Your third offense gets you a loss of your license for up to two years, with the three-year annual surcharge requirement present thereafter.
Fourth Offense DWI Conviction
The fourth or subsequent drunk driving conviction carries another loss of your license for up to two years. Again, the $2,000 surcharge applies for three years.
Note that getting your driver's license suspended doesn't necessarily mean you can't drive legally. During many DWI cases involving a license suspension, the defense lawyer requests an occupational license for the client being represented.
This license allows you to drive for essential reasons such as attending work or going to the grocery store. However, getting an interlock device installed is a requirement and that also comes with its own price tag.
Other Criminal Charges
Whether it's a first offense or otherwise, when people think about DWI costs, it's often limited to the court fees or criminal punishment-related costs. However, the reality is that there are other costs of a DWI that are often not factored in.
While some are minuscule, others are a bit steeper, especially when you add everything up.
A part of your bail hearing is the judge's determination of your bail amount. Like most court costs associated with a DWI, different elements come together to either place it on the mild or steep end of the spectrum.
The minimum bail amount is $100, which is nothing too serious. Of course, it's very unlikely that your alleged offense is going to net you the minimum. This is especially true considering how broad the range is.
On the other side of the fence, bail requirements for a DWI can reach and even exceed $100,000. Those who are facing misdemeanor charges for a first offense are not going to have to pay fees that are too exorbitant. In fact, you may even be granted a personal bond. When that happens, you aren't even required to pay a bond amount at all.
However, if intoxication manslaughter, a high blood alcohol content, multiple DWIs, vehicular assault, etc. are at play, then the bond amount begins to skyrocket pretty quickly. If a loved one can afford it, then bail may be posted. Alternatively, a bail bonding agency may need to get involved, which comes with its own requirements.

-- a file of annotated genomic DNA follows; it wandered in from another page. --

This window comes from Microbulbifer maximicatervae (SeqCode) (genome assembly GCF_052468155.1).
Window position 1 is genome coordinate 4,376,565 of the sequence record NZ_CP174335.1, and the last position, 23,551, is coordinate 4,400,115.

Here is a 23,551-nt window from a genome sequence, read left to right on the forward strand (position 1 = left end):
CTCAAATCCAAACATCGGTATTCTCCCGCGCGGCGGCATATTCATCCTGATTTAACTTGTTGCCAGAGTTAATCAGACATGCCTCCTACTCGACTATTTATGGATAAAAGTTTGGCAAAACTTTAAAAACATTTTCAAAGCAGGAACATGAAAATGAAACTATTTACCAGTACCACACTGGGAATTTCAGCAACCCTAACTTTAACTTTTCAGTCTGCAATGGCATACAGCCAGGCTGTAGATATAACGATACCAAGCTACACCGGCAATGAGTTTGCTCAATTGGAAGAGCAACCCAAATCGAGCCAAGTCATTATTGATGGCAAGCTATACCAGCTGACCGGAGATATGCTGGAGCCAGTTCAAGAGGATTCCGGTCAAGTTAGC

Should you be convicted of a DWI, your mere appearance in court requires you to make a payment. Bear in mind that this requirement applies even if you are just showing up for an initial hearing.
It stands to reason then that your bill begins to stack up when multiple court appearances are required. Thankfully, the actual court costs for appearances tend to stay fixed. On average, you're looking at somewhere between $300 and $500 for your court fees.
This is yet another reason why you need a solid DWI attorney in your corner. If the parameters of your case allow it, a lawyer may be able to get your charges dismissed or may even get negotiate the case in a way that requires no trial.
If you are convicted of a DWI in Texas, probation tends to be a part of the package. This tends to run for no less than a year. As far as costs are concerned, it gets worse. That's because probation comes with a monthly fee requirement. Typically, the charge you're looking at is somewhere between $60 and $100 monthly, which again, adds up over the probation period.
If you have a job that pays by the hour, there may also be the cost of a loss in income since you must regularly meet with a probation officer. Therefore, you likely are going to miss some time from work.
DWI Restitution Cost
Even if you manage to avoid dealing with intoxication manslaughter, you may have caused minor or serious bodily injury or even property damage while you were intoxicated. If so, then the court proceedings may lead to an order to pay restitution charges.